Ask anyone who’s ridden a Transition, and the word “fun” will come up at some point. Fun is sorta Transition’s thing. Whether they’re making an efficient, seemingly conservative trail bike or a gravity-hungry enduro machine, they will put pleasure slightly ahead of business. Just watch the video they released this past Monday to tease the lineup we’re about to dig into. It’s not a 30-second montage of darkly-lit product pans. There’s no smoke machine. No dubstep. There’s just a whole lot of Old Yeller meets Bonanza. It’s the guys at Transition doing what they do – having fun.

About two months ago, another video with its tongue just slightly less deep in its cheek was released to tease Transition’s new design concept, SBG, or Speed Balanced Geometry. The first bike to feature Transition’s first acronym was the Sentinel, a 140-millimeter rear, 160-front, 29-inch brawler with a couple tricks up its sleeve. One is Transition’s new Giddy Up 2.0HH suspension, with more built-in anti-squat and leverage curves. The other trick Transition calls SBG, which involves a few geometry adjustments we’ve become familiar with in 2017. The reach is longer, the stem is shorter, the head angle is slacker and the seat angle is steeper. But what’s new is that SBG bikes utilize a significantly shorter fork offset. Ever since wheel sizes started increasing, fork and bike manufacturers have been using longer offsets to mitigate the longer trail that is a natural side-effect of big wheels.

Offset vs trail in a nutshell.

If you already know what “offset” and “trail” are, feel free to skip to the next paragraph. But as a refresher, offset is the distance, measured perpendicular to the fork, between the steering axis and the axle. Trail is the distance between where the front tire touches the ground, and the point at which an imaginary line passing through the steering axis intersects the ground. Longer trail makes for more stable steering at high speeds but more sluggish at slow speeds. Shorter trail makes for more twitchy steering at high speeds but more responsive steering at slow speeds. A longer offset shortens trail and a shorter offset lengthens it.

The SBG concept worked so well that they’ve applied it to much of their 2018 lineup. Porting the concept to the 27.5-inch Scout and Patrol was not as simple as introducing it to the 29-inch Sentinel and Smuggler. Those bikes were able to use crowns built around traditionally shorter-offset 27.5-inch wheels. Transition needed an offset built for 26-inch wheels, but Boost front spacing hadn’t happened yet when the last modern 26-inch-specific fork crowns were being made. So Fox and Rock Shox made a leap, and produced boost-spaced 37-millimeter offset forks for use in 27.5-inch SBG bikes. And if you are thinking of building you own bike, Transition has a full inventory of RS and FOX SBG forks in every configuration to sell frameset customers until they are available aftermarket. 2018 also brings us Transition’s new 29 and 27.5-inch hardtails, the Vanquish and the Throttle. Oh, and there’s that new carbon DH bike, the TR-11. So far, we’ve only gotten to ride the new Sentinel but here’s a quick look at what’s new from Transition.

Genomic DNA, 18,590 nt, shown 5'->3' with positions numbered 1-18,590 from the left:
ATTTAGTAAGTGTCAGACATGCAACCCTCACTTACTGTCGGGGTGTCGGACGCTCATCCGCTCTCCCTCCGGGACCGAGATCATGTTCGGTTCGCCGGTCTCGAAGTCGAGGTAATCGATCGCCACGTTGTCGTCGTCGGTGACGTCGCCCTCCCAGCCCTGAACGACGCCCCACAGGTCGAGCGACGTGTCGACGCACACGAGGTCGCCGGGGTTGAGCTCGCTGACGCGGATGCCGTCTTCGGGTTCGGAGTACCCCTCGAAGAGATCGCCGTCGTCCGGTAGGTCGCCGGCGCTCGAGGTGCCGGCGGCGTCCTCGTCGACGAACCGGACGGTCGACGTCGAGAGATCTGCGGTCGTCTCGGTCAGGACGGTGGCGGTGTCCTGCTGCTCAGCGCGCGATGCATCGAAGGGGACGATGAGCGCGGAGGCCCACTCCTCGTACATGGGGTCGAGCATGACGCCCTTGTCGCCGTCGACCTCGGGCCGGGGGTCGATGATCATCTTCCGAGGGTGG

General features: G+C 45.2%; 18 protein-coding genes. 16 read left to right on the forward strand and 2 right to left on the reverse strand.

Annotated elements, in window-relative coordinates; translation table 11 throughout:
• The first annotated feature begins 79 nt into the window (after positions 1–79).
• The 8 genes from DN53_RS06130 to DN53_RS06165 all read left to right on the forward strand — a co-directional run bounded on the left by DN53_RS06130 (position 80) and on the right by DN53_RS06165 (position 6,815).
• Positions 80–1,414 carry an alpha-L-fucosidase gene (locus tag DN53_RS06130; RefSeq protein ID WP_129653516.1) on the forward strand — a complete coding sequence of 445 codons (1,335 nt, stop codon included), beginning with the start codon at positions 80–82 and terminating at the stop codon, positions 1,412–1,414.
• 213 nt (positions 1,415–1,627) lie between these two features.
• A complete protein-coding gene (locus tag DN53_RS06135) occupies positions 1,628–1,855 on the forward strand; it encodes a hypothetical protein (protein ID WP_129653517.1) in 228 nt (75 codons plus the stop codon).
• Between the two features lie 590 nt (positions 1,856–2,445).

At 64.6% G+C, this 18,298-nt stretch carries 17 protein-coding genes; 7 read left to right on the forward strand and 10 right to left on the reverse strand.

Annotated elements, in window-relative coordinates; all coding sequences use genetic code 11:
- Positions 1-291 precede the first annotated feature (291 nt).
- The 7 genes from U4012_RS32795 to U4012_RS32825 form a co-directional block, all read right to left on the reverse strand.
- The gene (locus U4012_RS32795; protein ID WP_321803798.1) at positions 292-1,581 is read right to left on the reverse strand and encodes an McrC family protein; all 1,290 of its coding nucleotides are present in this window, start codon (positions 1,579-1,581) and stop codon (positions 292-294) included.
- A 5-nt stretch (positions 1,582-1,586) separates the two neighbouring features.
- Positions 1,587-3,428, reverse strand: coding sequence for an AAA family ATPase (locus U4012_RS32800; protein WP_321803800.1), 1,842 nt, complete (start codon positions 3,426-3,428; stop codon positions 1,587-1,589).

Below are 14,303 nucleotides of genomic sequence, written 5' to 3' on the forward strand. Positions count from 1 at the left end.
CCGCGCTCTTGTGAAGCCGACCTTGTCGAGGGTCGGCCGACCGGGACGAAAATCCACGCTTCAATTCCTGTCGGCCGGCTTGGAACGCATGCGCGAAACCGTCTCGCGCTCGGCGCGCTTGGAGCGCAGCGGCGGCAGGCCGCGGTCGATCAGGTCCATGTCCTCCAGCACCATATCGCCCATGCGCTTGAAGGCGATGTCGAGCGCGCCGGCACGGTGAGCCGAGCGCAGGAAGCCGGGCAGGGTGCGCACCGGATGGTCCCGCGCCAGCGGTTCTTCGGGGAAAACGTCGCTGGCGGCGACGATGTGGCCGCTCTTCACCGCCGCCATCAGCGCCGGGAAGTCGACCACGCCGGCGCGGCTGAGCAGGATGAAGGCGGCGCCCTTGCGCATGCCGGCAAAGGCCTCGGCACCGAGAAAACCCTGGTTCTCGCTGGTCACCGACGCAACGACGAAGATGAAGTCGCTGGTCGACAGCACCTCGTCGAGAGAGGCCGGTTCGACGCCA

In addition to the linkage and geometry updates, the Smuggler goes up to 120-millimeter rear, 140-millimeter front travel from last year’s 115 / 130. Its fork offset changes from the 29er standard 51 millimeters down to 43. It’s still alloy-only, and ranges from $3000 for an NX 11-speed build with a Revelation fork and Deluxe rear shock up to $5000 for an X01 Eagle build, Float 34 Fit4 fork and metric DPS Elite rear shock.


The Scout went up to 130-millimeter rear / 150-millimeter front from 125 / 140. The updated Scout will only be available in aluminum for now but of course includes the SBG geometry concept and the new Giddy Up linkage. There’s an NX 11-speed build with a Revelation and Deluxe RT metric rear shock for $3000, or you could go with the Eagle X01 build with a Fox DPX2 rear shock and a Float 36 Fit4 fork up front for $5000


A Bike Mag favorite, we’re looking forward to seeing what Transition’s updates bring to the Patrol platform. It went from 155-millimeter rear / 160-millimeter front to a 160 / 170 setup, and follows much the same pricing pattern as the Scout and Smuggler, though the entry-level NX version comes with a beefy but budget Yari fork. The top end for now is an alloy Eagle X01 build with a DPX2 shock and Fox 35 RC2 fork


We got a chance to ride the Sentinel at Crankworx this year, and posted a First Ride write-up. The brand new platform is 140-millimeters in the rear and 160-millimeters up front. It’s built and priced nearly identically to the Patrol.

Vanquish and Throttle

The 29-inch Vanquish (left) and 27.5-inch Throttle (right) each offer the same GX Eagle / Fox Float Performance 34 build for $3700.


The TR11 marks Transition’s first carbon Downhill bike. The 195-millimeter rear / 200-millimeter front travel beast is available in a mixed GX DH / Boxxer RC build for $5300 or an X01 DH / Fox 40 / e*13 option for $7300.

Going into another model year, we’ll be anxious to see how Transition’s possible paradigm shift in the geometry wars will be received, and how that in turn will effect future bike designs. Oh what a time to be alive.

All models are available for purchase fall 2017.


First Ride: Transition Sentinel

Transition turns it up with the TR11

Transition introduces Speed Balanced Geometry